American Association for Cancer Research
15357163mct190918-sup-229531_3_supp_6127472_q6gcjc.pdf (193.65 kB)

Supplementary Figure S2 from Synthetic Lethality with Trifluridine/Tipiracil and Checkpoint Kinase 1 Inhibitor for Esophageal Squamous Cell Carcinoma

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journal contribution
posted on 2023-04-03, 18:25 authored by Shinya Ohashi, Osamu Kikuchi, Yukie Nakai, Tomomi Ida, Tomoki Saito, Yuki Kondo, Yoshihiro Yamamoto, Yosuke Mitani, Trang H. Nguyen Vu, Keita Fukuyama, Hiroshi Tsukihara, Norihiko Suzuki, Manabu Muto

TP53 and other DNA damage response-related gene mutations in human esophageal squamous cell carcinomas.


Grant-in-Aid for Scientific Research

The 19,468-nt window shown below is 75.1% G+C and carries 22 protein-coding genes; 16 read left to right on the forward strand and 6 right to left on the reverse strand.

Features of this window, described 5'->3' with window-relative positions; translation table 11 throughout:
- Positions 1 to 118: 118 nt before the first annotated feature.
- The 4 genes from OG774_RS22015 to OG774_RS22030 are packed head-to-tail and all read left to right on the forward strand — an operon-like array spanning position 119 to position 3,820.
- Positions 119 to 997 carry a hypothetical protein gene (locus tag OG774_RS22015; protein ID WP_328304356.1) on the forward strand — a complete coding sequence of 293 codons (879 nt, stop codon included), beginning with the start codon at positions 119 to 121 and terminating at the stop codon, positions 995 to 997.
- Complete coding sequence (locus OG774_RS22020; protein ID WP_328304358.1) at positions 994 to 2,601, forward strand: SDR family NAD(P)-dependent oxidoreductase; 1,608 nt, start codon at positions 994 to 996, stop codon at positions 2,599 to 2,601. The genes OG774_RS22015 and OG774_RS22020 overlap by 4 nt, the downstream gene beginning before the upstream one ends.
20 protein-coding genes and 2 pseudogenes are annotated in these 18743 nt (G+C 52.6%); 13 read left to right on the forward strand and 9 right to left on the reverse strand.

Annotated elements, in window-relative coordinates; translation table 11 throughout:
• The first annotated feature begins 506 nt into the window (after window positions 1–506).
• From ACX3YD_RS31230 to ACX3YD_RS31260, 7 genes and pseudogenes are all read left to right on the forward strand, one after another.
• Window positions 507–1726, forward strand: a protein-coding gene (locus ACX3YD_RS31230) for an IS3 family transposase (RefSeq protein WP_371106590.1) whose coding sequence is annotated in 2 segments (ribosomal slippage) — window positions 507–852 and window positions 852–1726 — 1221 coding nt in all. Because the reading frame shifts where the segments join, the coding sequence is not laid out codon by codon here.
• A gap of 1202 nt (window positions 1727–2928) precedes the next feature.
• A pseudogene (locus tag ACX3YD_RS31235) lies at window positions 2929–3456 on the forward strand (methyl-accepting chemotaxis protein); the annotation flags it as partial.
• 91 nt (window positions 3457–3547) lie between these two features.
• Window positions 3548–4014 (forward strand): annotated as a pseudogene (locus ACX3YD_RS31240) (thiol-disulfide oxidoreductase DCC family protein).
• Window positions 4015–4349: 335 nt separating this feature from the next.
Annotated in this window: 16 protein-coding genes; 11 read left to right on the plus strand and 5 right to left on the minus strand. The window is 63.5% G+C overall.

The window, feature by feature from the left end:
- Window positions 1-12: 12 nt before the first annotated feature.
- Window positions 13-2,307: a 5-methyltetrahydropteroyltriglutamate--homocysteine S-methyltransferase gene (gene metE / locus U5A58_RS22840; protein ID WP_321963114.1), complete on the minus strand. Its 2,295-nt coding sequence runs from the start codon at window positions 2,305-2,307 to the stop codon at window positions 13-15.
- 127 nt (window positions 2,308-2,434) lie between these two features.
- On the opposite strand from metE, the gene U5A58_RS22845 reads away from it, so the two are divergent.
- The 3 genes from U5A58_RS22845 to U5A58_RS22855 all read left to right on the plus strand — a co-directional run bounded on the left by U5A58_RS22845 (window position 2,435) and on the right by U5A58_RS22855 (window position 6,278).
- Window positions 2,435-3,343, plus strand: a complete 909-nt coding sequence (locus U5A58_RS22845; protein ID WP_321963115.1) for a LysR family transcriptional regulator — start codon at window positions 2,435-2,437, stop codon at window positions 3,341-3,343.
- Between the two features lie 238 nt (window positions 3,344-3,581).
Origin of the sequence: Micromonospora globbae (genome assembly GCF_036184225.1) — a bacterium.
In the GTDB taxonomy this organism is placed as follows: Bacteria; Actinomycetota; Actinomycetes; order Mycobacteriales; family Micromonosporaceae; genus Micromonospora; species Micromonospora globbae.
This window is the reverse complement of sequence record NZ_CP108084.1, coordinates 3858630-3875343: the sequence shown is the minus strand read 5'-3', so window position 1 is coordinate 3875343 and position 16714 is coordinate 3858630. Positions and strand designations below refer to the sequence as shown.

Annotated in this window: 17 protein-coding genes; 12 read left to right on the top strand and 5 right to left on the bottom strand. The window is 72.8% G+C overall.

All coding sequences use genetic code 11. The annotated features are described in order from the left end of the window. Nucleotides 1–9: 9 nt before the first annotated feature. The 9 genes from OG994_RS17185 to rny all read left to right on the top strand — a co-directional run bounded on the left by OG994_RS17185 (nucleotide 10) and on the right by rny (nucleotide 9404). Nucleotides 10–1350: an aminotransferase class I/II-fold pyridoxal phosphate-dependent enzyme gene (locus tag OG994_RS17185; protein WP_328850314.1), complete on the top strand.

Esophageal squamous cell carcinoma (ESCC) is a disease characterized by a high mutation rate of the TP53 gene, which plays pivotal roles in the DNA damage response (DDR) and is regulated by checkpoint kinase (CHK) 2. CHK1 is another key DDR-related protein, and its selective inhibition is suggested to be particularly sensitive to TP53-mutated cancers, because a loss of both pathways (CHK1 and/or CHK2–p53) is lethal due to the serious impairment of DDR. Such a therapeutic strategy is termed synthetic lethality. Here, we propose a novel therapeutic strategy based on synthetic lethality combining trifluridine/tipiracil and prexasertib (CHK1 inhibitor) as a treatment for ESCC. Trifluridine is a key component of the antitumor drug combination with trifluridine/tipiracil (an inhibitor of trifluridine degradation), also known as TAS-102. In this study, we demonstrate that trifluridine increases CHK1 phosphorylation in ESCC cells combined with a reduction of the S-phase ratio as well as the induction of ssDNA damage. Because CHK1 phosphorylation is considered to be induced as DDR for trifluridine-mediated DNA damage, we examined the effects of CHK1 inhibition on trifluridine treatment. Consequently, CHK1 inhibition by short hairpin RNA or treatment with the CHK1 inhibitor, prexasertib, markedly enhanced trifluridine-mediated DNA damage, represented by an increase of γH2AX expression. Moreover, the combination of trifluridine/tipiracil and CHK1 inhibition significantly suppressed tumor growth of ESCC-derived xenograft tumors. Furthermore, the combination of trifluridine and prexasertib enhanced radiosensitivity both in vitro and in vivo. Thus, the combination of trifluridine/tipiracil and a CHK1 inhibitor exhibits effective antitumor effects, suggesting a novel therapeutic strategy for ESCC.